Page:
Serum albumin and colloid osmotic pressure in survivors and nonsurvivors of prolonged critical illness

Anaesthesia. 1998 Aug;53(8):755-61. doi: 10.1046/j.1365-2044.1998.00488.x.


We retrospectively compared the changes in serum albumin concentration and colloid osmotic pressure between survivors and nonsurvivors of prolonged (> or = 7 days) critical illness over a 2-year period from 1 July 1995. All patients had serum albumin measured daily, and colloid osmotic pressure measured 5 days a week, throughout their ICU admission. They received crystalloid and colloid infusions as well as parenteral or enteral feeding. Infusions of albumin were not used to treat hypoalbuminaemia. One hundred and forty-five patients were included, 66 nonsurvivors and 79 survivors. Nonsurvivors were significantly older than survivors [mean (95% CI): 58 (3.8) and 49 (4.1) years, respectively] and had a greater risk of death [mean (95% CI): 0.44 (0.06) and 0.28 (0.05); p < 0.05]. There was no significant difference in gender, APACHE II score [mean (95% CI): 22 (2.7) (nonsurvivors); 18 (2.3) (survivors)] or length of stay [median (interquartile range): 14 (9-27) days (nonsurvivors); 15 (9-26) days (survivors)]. There was no difference between the two groups in the absolute minimum serum albumin concentrations reached, the time to reach that minimum or the minimum in the first 7 days. However, nonsurvivors had a significantly lower mean serum albumin concentration: [mean (95% CI): 15.7 (5.1) g.l-1 compared with 18.3 (4.6) g.l-1 in survivors; p < 0.05]. They also had a lower recovery mean (the weighted mean after the minimum value): [mean (95% CI): 13.3 (5.1) g.l-1 (nonsurvivors) and 18.6 (5.3) g.l-1 (survivors); p < 0.01]. Analysis of colloid osmotic pressure results showed no difference between the groups in mean, minimum or recovery mean. Regression analysis of mean colloid osmotic pressure and albumin revealed that albumin only contributed 17% of the colloid osmotic pressure in these patients. The similar decrease in albumin in nonsurvivors and survivors may reflect the acute inflammatory response and/or haemodilution. However, survivors showed an ability to increase serum albumin concentrations, possibly owing to resumption of synthesis. The colloid osmotic pressure varied little between or within either group of patients, possibly because of the use of artificial colloids. There was no relationship between death and colloid osmotic pressure.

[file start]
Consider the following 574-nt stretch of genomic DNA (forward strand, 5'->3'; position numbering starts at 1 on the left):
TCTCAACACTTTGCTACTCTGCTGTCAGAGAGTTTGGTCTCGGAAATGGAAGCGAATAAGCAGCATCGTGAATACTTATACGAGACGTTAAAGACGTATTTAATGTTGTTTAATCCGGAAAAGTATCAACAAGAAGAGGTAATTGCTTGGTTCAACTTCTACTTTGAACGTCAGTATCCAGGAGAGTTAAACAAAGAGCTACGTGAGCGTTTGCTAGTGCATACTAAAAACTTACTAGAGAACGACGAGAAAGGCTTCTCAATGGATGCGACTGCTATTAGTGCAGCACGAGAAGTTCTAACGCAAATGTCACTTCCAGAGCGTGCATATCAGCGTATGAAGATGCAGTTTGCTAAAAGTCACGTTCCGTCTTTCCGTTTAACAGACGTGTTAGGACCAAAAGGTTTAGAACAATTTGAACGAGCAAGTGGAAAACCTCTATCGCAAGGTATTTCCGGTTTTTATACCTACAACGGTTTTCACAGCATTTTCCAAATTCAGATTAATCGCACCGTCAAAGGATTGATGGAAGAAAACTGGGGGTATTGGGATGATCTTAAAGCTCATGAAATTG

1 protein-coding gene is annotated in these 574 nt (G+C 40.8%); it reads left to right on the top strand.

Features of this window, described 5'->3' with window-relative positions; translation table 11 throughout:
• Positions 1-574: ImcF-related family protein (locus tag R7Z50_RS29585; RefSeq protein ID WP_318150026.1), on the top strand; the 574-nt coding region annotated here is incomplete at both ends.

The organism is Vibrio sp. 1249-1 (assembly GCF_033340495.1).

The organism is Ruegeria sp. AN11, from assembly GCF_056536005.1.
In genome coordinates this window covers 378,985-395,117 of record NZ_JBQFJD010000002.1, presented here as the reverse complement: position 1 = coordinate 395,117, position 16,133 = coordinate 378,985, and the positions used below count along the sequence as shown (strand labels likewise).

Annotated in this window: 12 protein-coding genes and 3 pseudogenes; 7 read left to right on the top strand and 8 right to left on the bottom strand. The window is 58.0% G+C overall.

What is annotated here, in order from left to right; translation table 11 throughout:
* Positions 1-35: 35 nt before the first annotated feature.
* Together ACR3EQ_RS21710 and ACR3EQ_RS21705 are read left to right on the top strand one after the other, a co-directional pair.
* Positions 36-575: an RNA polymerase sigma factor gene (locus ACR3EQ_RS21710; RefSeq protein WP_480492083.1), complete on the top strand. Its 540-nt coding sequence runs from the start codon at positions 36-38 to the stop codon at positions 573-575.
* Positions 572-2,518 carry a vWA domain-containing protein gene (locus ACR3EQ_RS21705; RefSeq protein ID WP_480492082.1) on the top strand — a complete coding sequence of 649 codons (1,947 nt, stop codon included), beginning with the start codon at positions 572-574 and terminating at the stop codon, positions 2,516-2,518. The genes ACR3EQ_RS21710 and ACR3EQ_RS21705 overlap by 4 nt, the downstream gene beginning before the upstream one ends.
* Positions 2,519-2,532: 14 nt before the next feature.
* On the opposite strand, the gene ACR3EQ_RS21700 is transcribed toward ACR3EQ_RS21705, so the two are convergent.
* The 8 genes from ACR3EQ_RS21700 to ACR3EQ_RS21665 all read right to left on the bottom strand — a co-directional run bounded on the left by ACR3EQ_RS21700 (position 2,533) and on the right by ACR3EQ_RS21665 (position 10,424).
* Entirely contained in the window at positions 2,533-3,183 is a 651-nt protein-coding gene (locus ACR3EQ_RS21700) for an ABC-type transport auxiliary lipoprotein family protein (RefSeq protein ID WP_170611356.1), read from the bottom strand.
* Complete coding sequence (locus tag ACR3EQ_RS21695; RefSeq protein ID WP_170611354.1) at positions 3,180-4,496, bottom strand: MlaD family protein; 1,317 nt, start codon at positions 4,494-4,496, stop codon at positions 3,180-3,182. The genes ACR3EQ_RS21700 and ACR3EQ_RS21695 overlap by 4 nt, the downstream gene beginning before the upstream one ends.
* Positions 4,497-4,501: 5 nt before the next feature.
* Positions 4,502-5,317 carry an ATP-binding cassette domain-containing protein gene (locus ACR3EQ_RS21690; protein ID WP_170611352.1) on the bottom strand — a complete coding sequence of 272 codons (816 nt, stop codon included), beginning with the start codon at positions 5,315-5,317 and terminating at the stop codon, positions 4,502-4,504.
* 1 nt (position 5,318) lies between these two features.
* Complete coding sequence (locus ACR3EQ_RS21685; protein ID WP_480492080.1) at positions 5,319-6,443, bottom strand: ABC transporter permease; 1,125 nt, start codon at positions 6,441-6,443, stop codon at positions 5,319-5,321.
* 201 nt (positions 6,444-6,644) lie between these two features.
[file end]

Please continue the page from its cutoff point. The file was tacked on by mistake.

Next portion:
MeSH terms

  • Adult
  • Biomarkers / blood
  • Colloids
  • Critical Care
  • Critical Illness / therapy*
  • Female
  • Follow-Up Studies
  • Humans
  • Male
  • Middle Aged
  • Osmotic Pressure
  • Prognosis
  • Retrospective Studies
  • Risk Factors
  • Serum Albumin / metabolism*


  • Biomarkers
  • Colloids
  • Serum Albumin